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The same inclement weather that forced Solar Impulse, the solar-powered plane on a round-the-world trip, to make an unscheduled stop in Japan earlier this week also caused a bit of wing damage that will keep it down for about a week. The ultra-lightweight plane requires protection from the elements after landing — but it was so gusty in Nagoya that before the team could erect the inflatable hangar and get Solar Impulse inside, the wind had damaged one of the craft's ailerons (the hinged panels on the trailing edge of the wings).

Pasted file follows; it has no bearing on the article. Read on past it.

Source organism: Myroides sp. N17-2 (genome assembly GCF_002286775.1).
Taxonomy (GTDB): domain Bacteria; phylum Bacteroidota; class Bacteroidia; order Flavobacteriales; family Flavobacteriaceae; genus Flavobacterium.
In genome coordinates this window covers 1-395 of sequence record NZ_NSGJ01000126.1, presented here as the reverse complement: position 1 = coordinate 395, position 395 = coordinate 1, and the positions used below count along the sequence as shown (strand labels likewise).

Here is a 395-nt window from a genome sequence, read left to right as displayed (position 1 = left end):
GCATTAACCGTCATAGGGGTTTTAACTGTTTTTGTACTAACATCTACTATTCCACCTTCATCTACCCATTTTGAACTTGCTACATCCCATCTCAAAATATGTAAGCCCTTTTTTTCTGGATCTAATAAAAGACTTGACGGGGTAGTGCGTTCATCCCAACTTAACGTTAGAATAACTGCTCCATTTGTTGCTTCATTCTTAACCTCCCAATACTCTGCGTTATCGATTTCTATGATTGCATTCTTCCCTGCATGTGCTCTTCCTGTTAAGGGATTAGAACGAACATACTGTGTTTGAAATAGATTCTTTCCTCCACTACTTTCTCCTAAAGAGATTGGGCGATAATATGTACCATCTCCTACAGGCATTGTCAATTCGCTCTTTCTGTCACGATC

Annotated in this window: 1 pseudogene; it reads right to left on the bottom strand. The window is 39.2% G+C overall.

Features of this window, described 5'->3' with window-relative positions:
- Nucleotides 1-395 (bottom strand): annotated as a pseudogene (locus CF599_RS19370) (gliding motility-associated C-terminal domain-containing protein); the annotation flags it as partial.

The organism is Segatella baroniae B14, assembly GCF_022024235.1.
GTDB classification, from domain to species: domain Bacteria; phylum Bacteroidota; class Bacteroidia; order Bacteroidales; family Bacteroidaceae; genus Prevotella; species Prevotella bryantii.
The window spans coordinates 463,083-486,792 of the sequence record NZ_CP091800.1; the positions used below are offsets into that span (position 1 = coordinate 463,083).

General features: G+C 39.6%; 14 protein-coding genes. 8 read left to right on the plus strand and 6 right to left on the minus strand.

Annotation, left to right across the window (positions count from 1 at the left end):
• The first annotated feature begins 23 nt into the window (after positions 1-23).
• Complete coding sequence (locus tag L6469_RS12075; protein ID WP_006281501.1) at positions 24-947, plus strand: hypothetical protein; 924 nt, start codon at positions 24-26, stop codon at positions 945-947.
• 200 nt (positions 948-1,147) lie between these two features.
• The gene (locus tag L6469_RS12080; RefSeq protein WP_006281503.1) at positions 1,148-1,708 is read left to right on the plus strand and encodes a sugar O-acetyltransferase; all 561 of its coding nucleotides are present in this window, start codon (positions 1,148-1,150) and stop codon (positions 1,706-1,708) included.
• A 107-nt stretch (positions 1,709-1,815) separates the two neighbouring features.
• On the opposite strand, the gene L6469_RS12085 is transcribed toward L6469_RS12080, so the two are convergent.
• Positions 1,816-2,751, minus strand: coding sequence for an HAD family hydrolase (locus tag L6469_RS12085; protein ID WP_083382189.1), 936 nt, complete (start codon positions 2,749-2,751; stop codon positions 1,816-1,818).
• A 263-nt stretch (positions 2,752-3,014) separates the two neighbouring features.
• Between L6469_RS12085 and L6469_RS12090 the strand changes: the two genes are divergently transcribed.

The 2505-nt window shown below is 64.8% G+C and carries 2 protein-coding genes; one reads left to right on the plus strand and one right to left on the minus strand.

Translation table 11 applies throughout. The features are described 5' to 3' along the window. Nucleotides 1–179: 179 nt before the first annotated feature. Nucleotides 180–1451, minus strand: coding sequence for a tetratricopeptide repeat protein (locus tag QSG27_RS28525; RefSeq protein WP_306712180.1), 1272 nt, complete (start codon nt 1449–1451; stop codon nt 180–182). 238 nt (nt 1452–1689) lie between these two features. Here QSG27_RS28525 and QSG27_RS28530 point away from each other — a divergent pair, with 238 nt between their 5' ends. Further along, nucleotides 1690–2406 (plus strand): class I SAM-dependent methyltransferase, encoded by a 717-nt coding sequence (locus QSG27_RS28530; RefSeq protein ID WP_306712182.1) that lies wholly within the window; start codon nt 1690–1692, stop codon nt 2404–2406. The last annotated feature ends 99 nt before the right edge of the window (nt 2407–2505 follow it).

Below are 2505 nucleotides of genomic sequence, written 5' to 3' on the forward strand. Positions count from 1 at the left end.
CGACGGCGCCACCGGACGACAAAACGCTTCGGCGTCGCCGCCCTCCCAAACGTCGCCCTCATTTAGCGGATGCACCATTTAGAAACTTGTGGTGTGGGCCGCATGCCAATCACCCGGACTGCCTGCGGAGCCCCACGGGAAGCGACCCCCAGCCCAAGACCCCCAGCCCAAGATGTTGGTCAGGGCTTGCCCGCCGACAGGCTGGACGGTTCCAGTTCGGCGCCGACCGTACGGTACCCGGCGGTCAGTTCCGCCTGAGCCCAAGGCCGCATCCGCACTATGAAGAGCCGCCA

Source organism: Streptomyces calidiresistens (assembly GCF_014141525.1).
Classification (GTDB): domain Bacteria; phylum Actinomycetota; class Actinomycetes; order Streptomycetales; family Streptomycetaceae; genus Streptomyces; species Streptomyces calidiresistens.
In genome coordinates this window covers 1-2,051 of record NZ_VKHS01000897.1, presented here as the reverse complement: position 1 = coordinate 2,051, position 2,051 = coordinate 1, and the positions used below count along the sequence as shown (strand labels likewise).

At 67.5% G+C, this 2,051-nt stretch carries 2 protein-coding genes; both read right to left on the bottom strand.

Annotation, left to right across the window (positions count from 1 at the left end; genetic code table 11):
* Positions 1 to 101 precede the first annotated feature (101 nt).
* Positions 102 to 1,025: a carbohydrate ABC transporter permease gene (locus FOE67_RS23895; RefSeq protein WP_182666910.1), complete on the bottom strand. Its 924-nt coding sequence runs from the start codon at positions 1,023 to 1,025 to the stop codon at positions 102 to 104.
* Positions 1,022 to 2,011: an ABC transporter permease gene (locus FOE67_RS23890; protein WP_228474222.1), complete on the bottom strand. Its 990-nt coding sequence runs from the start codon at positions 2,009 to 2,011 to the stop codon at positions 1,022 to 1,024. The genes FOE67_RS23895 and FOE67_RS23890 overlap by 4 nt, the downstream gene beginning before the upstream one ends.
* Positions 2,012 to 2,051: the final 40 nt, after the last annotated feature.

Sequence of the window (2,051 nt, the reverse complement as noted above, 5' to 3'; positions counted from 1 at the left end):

"The technical team already started to build some spare parts," explained Bertrand Piccard, chairman of the Solar Impulse project and one of its two pilots, in a video posted to the project's blog. "But it will keep us on the ground for at least one week before we can carry on and before Andre [Borschberg, the other pilot] can continue to fly to Hawaii. It's not a big issue for the project itself but it's a little additional delay."
Expect the pioneering aircraft to take off again this weekend or shortly thereafter — you can find updates on the next leg of the trip at Solar Impulse's website.